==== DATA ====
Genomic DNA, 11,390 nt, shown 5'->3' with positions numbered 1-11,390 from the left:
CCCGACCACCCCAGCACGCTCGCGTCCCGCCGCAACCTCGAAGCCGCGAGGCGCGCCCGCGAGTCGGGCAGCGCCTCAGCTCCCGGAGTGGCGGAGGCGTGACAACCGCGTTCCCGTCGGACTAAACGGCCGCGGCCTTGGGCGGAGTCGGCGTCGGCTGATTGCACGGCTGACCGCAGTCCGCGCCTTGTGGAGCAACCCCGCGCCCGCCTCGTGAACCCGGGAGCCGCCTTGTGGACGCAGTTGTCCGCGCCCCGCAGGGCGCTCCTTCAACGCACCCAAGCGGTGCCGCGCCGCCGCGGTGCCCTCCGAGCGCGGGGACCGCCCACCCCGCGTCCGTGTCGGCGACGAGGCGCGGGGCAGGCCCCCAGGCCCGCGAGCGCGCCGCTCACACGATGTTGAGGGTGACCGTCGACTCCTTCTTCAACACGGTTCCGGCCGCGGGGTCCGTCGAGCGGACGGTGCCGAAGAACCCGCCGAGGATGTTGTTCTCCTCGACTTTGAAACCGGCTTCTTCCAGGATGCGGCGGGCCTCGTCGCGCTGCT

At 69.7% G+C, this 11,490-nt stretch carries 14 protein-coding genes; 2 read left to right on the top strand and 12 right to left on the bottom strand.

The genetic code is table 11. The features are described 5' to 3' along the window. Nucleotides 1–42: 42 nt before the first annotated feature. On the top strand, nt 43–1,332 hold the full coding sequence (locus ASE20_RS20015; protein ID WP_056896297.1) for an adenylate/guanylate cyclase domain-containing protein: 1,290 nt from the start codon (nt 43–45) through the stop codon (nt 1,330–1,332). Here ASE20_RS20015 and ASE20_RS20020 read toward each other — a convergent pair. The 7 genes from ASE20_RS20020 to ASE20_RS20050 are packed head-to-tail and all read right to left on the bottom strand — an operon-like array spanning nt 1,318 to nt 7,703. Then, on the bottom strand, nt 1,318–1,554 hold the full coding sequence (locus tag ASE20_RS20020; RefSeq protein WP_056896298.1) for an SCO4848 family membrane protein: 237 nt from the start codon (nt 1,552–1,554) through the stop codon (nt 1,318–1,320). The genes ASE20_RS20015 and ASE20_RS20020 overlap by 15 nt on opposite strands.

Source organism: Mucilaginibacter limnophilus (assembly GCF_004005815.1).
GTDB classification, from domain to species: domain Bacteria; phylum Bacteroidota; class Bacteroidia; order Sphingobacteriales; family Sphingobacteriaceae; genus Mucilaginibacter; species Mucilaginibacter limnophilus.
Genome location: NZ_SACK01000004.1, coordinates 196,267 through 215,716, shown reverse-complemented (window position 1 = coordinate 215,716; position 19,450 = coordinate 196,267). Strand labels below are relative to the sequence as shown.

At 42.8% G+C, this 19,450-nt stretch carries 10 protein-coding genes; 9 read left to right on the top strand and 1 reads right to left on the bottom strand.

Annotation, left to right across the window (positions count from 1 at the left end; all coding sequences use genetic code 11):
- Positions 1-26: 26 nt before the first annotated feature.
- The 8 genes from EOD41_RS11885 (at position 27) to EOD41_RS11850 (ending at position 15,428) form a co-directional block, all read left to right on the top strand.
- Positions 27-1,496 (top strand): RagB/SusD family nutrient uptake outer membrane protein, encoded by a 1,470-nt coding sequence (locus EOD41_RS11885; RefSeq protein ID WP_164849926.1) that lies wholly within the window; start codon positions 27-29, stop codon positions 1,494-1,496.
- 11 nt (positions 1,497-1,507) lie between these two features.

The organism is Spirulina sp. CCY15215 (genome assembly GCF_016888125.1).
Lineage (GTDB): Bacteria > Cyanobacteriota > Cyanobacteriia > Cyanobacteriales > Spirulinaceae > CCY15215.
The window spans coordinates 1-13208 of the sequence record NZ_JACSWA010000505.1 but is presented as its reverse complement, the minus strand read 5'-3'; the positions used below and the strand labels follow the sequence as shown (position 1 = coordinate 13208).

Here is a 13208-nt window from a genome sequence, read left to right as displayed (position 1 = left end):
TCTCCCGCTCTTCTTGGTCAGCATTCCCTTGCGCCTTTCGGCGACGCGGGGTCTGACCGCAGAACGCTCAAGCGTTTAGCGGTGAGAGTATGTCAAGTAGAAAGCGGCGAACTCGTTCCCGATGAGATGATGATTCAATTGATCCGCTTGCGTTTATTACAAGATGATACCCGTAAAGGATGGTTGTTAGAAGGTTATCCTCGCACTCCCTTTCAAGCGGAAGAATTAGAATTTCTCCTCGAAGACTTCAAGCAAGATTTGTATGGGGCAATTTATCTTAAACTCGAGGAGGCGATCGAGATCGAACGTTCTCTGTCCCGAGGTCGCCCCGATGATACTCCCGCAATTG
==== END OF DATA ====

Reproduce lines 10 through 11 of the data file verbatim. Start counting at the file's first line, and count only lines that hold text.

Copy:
- Positions 1-26: 26 nt before the first annotated feature.
- The 8 genes from EOD41_RS11885 (at position 27) to EOD41_RS11850 (ending at position 15,428) form a co-directional block, all read left to right on the top strand.